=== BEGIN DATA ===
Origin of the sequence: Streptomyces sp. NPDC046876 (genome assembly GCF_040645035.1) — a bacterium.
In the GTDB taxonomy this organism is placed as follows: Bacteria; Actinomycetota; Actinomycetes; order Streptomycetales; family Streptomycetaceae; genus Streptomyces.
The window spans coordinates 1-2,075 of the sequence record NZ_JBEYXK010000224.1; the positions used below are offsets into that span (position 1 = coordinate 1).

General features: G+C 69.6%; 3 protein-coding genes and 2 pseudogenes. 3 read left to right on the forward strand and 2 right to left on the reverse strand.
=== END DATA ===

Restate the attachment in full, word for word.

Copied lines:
Origin of the sequence: Streptomyces sp. NPDC046876 (genome assembly GCF_040645035.1) — a bacterium.
In the GTDB taxonomy this organism is placed as follows: Bacteria; Actinomycetota; Actinomycetes; order Streptomycetales; family Streptomycetaceae; genus Streptomyces.
The window spans coordinates 1-2,075 of the sequence record NZ_JBEYXK010000224.1; the positions used below are offsets into that span (position 1 = coordinate 1).

General features: G+C 69.6%; 3 protein-coding genes and 2 pseudogenes. 3 read left to right on the forward strand and 2 right to left on the reverse strand.